Fertility Treatments for Hormonal Imbalances
For women trying to get pregnant, a hormone imbalance is not necessarily an insurmountable barrier, but one that more likely than not will need to be managed by a reproductive specialist.
To make an accurate diagnosis of the cause behind your infertility, your health care provider will likely do a series of diagnostic tests. When a hormonal imbalance is suspected, expect tests to check your thyroid function, estradiol (estrogen) levels, progesterone levels, prolactin levels, and tests to determine your ovarian reserve, as well as a urine sample to test the level of LH. You may also be asked to track your basal body temperature on a daily basis to pinpoint when (or if) ovulation occurs -- a woman's body temperature rises slightly when she ovulates.
Women who do not wish to become pregnant may find oral contraceptives relieve the symptoms associated with hormone imbalances.
Women with ovulation problems who do wish to become pregnant are most often prescribed fertility-enhancing drugs, including clompiphene citrate (Clomid) or gonadotropins (such as Follistim) to stimulate the pituitary gland and induce ovulation. Women with high levels of prolactin may find bromocriptine (Parlodel) restores their ovulation.
Women with PCOS who may also have insulin resistance may find that insulin-sensitizing medications such as glucophage (metformin) help not only to improve insulin resistance and glucose tolerance, but also helps to lower androgen levels and restore ovulation. In addition to prescription drugs, women may find their hormones are better balanced when they maintain a healthy weight -- women who are overweight or obese may re-establish healthy menstrual cycles by losing as little as 10 pounds (4.3 kilograms) [source: WebMD].
While some women may have luck restoring their fertility with hormone-stimulating drugs, other women may need to try reproductive therapies in addition to hormone treatments. Assisted reproductive techniques (ART) include treatments such as in vitro fertilization (with or without an egg donor) and intracytoplasmic sperm injection (ICSI), all of which have different success rates based on a woman's age and her fertility complications.
- 10 Common Myths About Getting Pregnant
- The Basics of Infertility
- 5 Most Common Causes of Infertility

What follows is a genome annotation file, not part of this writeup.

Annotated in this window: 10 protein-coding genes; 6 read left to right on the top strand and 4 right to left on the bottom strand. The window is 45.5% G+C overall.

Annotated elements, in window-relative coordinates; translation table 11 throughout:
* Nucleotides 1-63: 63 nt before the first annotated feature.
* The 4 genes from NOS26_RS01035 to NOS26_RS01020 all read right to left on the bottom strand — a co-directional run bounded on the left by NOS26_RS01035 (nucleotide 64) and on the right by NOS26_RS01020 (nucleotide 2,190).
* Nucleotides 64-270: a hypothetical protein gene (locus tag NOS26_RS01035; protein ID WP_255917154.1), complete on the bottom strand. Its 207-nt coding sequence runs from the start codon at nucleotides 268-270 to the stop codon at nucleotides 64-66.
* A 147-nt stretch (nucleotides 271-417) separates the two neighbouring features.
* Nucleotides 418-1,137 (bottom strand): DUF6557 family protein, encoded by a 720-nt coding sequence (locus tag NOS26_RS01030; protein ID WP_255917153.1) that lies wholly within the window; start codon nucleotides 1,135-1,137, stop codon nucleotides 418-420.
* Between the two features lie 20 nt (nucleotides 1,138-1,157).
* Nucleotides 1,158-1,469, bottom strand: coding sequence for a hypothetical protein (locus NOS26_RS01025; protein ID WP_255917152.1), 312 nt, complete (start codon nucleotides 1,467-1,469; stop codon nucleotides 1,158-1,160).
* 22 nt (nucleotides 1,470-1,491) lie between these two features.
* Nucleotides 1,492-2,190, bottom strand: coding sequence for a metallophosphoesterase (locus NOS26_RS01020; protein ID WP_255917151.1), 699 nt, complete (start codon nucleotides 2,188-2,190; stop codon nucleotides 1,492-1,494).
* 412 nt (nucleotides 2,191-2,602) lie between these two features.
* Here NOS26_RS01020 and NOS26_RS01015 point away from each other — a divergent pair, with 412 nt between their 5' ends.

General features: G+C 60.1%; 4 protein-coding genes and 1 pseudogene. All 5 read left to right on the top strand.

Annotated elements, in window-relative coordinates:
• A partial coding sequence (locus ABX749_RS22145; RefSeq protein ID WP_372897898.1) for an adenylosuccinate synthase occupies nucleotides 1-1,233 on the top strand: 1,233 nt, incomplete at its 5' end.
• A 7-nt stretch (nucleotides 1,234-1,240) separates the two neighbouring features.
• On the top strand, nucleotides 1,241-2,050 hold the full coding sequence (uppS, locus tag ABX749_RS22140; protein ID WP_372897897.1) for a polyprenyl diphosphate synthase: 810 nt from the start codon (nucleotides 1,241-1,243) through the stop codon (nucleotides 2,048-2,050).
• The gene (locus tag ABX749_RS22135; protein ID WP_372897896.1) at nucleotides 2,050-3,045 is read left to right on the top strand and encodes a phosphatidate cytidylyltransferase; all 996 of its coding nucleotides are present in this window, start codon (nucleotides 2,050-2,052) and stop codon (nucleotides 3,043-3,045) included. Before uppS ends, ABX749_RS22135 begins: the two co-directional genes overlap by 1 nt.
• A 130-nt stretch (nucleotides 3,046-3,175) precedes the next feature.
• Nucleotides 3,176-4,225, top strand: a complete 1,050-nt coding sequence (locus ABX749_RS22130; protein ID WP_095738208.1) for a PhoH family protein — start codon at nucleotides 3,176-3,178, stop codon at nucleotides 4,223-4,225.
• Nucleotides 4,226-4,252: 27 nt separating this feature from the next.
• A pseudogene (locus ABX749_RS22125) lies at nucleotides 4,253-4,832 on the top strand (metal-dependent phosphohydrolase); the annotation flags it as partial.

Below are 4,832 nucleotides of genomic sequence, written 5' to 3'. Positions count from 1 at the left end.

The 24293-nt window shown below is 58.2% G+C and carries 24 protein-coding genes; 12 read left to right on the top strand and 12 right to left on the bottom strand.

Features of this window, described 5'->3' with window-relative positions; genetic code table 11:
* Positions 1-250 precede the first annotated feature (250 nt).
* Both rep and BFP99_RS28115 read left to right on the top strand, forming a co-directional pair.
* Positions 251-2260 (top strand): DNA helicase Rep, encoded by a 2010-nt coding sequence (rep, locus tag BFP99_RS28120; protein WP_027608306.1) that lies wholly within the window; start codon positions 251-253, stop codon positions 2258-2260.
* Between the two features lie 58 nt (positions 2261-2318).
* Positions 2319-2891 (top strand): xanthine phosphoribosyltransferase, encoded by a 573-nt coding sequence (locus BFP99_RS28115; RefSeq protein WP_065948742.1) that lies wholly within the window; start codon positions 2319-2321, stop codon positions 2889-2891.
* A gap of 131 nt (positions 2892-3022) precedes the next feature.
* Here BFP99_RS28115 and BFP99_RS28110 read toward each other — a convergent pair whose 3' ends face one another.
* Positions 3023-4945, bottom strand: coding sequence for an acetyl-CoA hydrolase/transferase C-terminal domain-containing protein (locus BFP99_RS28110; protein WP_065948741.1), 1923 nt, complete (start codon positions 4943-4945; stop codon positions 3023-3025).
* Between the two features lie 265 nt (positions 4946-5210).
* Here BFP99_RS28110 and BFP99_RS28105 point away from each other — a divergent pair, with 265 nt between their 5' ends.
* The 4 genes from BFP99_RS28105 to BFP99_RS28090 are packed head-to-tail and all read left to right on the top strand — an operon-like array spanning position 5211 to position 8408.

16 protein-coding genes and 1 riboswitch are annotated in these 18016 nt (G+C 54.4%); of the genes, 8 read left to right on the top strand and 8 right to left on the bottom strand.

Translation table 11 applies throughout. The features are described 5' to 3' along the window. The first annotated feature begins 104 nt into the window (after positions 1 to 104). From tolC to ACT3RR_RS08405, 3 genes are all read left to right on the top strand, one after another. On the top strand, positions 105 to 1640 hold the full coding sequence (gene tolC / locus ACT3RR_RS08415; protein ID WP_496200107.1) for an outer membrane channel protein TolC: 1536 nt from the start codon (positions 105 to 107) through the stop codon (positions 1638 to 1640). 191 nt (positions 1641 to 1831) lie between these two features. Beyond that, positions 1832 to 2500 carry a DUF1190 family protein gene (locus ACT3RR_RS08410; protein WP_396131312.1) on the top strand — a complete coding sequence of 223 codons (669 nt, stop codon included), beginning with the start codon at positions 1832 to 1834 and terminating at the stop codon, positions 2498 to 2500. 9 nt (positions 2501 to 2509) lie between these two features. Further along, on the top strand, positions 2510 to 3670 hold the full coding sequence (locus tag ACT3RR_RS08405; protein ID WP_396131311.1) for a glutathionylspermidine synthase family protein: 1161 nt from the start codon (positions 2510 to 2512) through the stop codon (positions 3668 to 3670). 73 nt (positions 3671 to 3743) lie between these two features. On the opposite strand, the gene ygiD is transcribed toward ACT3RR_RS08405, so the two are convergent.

- Understanding the Conception Process
- Does an irregular menstrual cycle make you less fertile?
- 5 Reasons to Monitor Ovulation
- Can weight loss increase fertility?
- How do high FSH levels affect getting pregnant?
- When is it time to see a fertility specialist?
- Does Metformin make you more fertile?
More Great Links
- Alderson, Thomas L. "Luteal Phase Dysfunction." Medscape Reference. 2011. (June 29, 2012) http://emedicine.medscape.com/article/254934-overview
- American College of Obstetricians and Gynocologists. "FAQ: Evaluating Infertility." 2012. (June 29, 2012) http://www.acog.org/~/media/For%20Patients/faq136.pdf?dmc=1&ts=20120627T1437294249
- American College of Obstetricians and Gynocologists. "FAQ: Polycystic Ovary Syndrome." 2011. (June 29, 2012) http://www.acog.org/~/media/For%20Patients/faq121.pdf?dmc=1&ts=20120627T1437552423
- American Pregnancy Association. "Premature Ovarian Failure: Premature Menopause." 2005. (June 29, 2012) http://www.americanpregnancy.org/womenshealth/pof.htm
- American Pregnancy Association. "Understanding Ovulation." 2011. (June 29, 2012) http://www.americanpregnancy.org/gettingpregnant/understandingovulation.html
- Centers for Disease Control and Prevention. "Infertility FAQ." 2012. (June 29, 2012) http://www.cdc.gov/reproductivehealth/infertility/
- InterNational Council on Infertility Information Dissemination, Inc. "Polycystic Ovary Syndrome (PCOS) FAQ." 2006. (June 29, 2012) http://www.inciid.org/faq.php?cat=infertility101&id=2
- Lucidi, Richard Scott. "Polycystic Ovarian Syndrome." Medscape Reference. 2012. (June 29, 2012) http://emedicine.medscape.com/article/256806-overview
- MayoClinic. "Female infertility: Causes." 2011. (June 29, 2012) http://www.mayoclinic.com/health/female-infertility/ds01053/dsection=causes
- MedcineNet.com. "Infertility." 2009. (June 29, 2012) http://www.medicinenet.com/infertility/article.htm
- RESOLVE: The National Infertility Association. "Ovulation Disorders." (June 29, 2012) http://www.resolve.org/diagnosis-management/infertility-diagnosis/ovulatory-disorders.html
- RESOLVE: The National Infertility Association. "Premature Ovarian Failure." (June 29, 2012) http://www.resolve.org/diagnosis-management/infertility-diagnosis/premature-ovarian-failure-1.html
- RESOLVE: The National Infertility Association. "Reproductive Hormones." (June 29, 2012) http://www.resolve.org/diagnosis-management/infertility-diagnosis/reproductive-hormones.html
- Trokoudes, KM.; Skordis, N.; and MK Picolos. "Infertility and thyroid disorders." Current Opinion in Obstetrics & Gynecology. Vol. 18, no. 4. Pages 446-451. 2006. (June 29, 2012) http://www.ncbi.nlm.nih.gov/pubmed/16794427
- Van Houten, E.; Kramer, P.; Karels, B.; McLuskey, A.; Themmen, A.; and J. Visser. "Dihydrotestosterone treatment in mice induces a persistent polycystic ovary syndrome phenotype." Endocrine Abstracts. 2012. (June 29, 2012) http://www.endocrine-abstracts.org/ea/0029/ea0029oc6.5.htm
- Washington Center for Reproductive Medicine. "Polycystic Ovarian Syndrome." (June 29, 2012) http://www.seattleivf.com/pcos.html
- WebMD. "Infertility and Men." 2010. (June 29, 2012) http://www.webmd.com/infertility-and-reproduction/male-fertility-test?page=2